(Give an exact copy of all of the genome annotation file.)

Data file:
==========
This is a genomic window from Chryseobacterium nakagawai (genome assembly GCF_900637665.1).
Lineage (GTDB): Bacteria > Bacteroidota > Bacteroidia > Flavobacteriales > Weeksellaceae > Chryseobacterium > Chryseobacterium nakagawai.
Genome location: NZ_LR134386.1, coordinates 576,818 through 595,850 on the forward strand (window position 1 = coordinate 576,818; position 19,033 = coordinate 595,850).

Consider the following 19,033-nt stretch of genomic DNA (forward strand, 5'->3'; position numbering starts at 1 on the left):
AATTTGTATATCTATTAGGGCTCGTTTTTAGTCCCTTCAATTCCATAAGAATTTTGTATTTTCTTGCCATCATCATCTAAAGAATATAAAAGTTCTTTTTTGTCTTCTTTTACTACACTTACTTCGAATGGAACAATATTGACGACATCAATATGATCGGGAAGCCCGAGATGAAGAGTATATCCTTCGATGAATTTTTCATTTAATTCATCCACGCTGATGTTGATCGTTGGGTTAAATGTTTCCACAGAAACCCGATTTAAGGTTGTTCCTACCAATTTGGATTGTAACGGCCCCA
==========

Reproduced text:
This is a genomic window from Chryseobacterium nakagawai (genome assembly GCF_900637665.1).
Lineage (GTDB): Bacteria > Bacteroidota > Bacteroidia > Flavobacteriales > Weeksellaceae > Chryseobacterium > Chryseobacterium nakagawai.
Genome location: NZ_LR134386.1, coordinates 576,818 through 595,850 on the forward strand (window position 1 = coordinate 576,818; position 19,033 = coordinate 595,850).

Consider the following 19,033-nt stretch of genomic DNA (forward strand, 5'->3'; position numbering starts at 1 on the left):
AATTTGTATATCTATTAGGGCTCGTTTTTAGTCCCTTCAATTCCATAAGAATTTTGTATTTTCTTGCCATCATCATCTAAAGAATATAAAAGTTCTTTTTTGTCTTCTTTTACTACACTTACTTCGAATGGAACAATATTGACGACATCAATATGATCGGGAAGCCCGAGATGAAGAGTATATCCTTCGATGAATTTTTCATTTAATTCATCCACGCTGATGTTGATCGTTGGGTTAAATGTTTCCACAGAAACCCGATTTAAGGTTGTTCCTACCAATTTGGATTGTAACGGCCCCA